“We need to cross now.”

    “What?  The boss won’t do it,” the watchman said.  

    “Tell him we’ll pay.  Pay extra.”

    The watchman hesitated, then got up reluctantly.  Grunting, he started toward one of the shacks, back down the road.  

    Ten minutes, fifteen.  Carlos and Luis waited, calmly, listening to the insects, watching the river – the play of moonlight on the water.  

    The watchman came back.  “He didn’t like it,” he said – meaning the boss – vindicated in what he told them.  He gave them a price – ten times the normal price.  “I’ll pay half that,” Carlos said.  “He won’t like it,” the watchmen said again, and turned back to the shack.  Three minutes later he was back – they settled on three-fourths the original offer.  The ferry man – big, burly, and dark haired – came lumbering up to the road, buckling his belt, muttering under his breath.  


    The ferry’s motor growled deeply as the boat moved across the smooth water.  Carlos stood on the deck, smoking, looking over the railing, watching the water in the moonlight, the dark forested bank on the distant far side.

    “Companheiros, we owe these people our vote,” the old man had said this afternoon.  And he meant it, and the people meant it – at the moment.  But other candidates would come by, with projects to offer, money to spend, favors to give.  Money and favors the poor could ill afford to pass up. Getting men and women to pledge their vote (a pledge they always kept) for a cash payment of two day’s wages. Carlos remembered a conversation with Auberto – a sturdy worker who lived by planting rice on a small island that emerged in the Araguaia River during the dry season; “I know, Seu Carlos,” Auberto said, “that the Workers’ Party is better for us in the long run – but I can’t think of the long run, I have a family to feed today.”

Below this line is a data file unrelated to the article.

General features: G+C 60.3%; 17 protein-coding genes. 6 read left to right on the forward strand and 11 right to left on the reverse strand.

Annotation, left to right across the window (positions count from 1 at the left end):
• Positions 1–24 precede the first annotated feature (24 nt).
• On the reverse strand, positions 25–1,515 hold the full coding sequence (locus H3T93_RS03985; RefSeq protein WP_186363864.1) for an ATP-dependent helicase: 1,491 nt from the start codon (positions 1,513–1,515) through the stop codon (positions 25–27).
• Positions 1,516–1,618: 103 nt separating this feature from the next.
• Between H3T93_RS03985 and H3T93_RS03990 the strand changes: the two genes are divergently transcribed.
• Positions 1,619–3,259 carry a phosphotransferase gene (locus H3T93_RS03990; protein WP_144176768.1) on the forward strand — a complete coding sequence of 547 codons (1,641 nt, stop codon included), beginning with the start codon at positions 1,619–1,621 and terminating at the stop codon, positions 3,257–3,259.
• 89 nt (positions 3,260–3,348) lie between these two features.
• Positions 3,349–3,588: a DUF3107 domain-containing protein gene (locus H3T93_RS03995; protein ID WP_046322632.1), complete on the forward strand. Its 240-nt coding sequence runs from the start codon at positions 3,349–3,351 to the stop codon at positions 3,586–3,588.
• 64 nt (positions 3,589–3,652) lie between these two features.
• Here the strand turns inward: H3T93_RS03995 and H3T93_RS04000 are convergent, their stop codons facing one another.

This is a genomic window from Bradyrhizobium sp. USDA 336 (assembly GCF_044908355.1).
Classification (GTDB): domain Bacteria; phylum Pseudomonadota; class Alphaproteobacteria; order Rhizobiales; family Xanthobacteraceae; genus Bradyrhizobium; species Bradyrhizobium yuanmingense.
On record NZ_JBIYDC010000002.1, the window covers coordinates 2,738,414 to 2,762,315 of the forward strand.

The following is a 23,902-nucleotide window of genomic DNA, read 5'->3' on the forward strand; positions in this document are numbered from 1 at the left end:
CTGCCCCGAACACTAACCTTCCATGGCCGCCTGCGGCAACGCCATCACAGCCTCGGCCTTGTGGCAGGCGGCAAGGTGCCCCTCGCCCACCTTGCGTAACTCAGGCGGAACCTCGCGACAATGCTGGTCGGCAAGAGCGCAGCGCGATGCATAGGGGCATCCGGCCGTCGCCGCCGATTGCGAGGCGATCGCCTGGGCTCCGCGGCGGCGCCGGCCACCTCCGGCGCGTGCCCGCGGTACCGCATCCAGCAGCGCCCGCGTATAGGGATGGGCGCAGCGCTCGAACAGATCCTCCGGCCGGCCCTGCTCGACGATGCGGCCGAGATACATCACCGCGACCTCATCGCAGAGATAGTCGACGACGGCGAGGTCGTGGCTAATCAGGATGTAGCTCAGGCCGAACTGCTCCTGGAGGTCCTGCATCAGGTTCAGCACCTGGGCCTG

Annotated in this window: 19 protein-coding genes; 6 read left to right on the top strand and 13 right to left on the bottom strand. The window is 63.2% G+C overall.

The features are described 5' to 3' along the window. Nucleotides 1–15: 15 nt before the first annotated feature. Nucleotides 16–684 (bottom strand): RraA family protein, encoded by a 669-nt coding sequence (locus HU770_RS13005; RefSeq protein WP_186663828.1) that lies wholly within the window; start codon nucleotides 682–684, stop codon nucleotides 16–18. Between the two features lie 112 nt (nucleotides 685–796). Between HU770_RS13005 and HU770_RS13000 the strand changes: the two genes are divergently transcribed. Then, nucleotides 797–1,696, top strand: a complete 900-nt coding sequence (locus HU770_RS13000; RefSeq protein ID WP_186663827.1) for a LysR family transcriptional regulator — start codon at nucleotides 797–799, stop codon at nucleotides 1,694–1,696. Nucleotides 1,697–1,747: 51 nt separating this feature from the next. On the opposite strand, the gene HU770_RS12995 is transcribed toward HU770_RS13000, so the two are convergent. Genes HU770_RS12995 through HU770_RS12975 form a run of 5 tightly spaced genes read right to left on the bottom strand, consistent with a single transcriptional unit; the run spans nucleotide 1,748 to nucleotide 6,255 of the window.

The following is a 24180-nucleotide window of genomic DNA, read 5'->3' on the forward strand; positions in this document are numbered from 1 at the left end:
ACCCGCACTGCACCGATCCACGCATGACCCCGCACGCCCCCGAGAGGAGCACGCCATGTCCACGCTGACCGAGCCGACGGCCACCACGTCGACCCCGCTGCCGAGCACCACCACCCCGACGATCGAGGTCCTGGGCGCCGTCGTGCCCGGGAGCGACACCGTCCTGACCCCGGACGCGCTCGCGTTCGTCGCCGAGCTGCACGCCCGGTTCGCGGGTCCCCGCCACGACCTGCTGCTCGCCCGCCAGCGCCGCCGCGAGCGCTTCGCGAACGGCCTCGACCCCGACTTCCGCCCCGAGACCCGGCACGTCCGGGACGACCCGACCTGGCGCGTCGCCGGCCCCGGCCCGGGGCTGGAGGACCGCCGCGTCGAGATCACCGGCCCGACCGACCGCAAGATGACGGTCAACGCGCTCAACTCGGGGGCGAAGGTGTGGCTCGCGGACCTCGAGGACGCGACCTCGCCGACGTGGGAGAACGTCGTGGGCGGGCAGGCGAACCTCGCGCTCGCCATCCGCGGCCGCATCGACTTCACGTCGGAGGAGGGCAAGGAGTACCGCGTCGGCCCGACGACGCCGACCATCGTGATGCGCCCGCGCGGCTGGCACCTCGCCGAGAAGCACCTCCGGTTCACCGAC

Yes, some of the people would vote for the party.  But the Party, Carlos realized, would lose the elections. 

    He continued to look out over the water, gently sparkling in moonlight. The water here all flowed north, and suddenly Carlos knew that his life flowed with it.  He would never go back south again, not to live.  Maybe after a few days rest he’d be energetic again, maybe he’d still be an old yellow dog.  Maybe he’d roll up and go to sleep.  But whatever it was, it would be here in this God-forsaken place, where he’d stay.  

    He laughed to himself.  Some said sex moved the world, and some said politics.  He supposed they were right.  Yet sometimes it was something as simple as moonlight on the river.

    He flicked his cigarette butt out into the night.  The orange ember arched into the darkness, then fell and snuffed itself out in the water.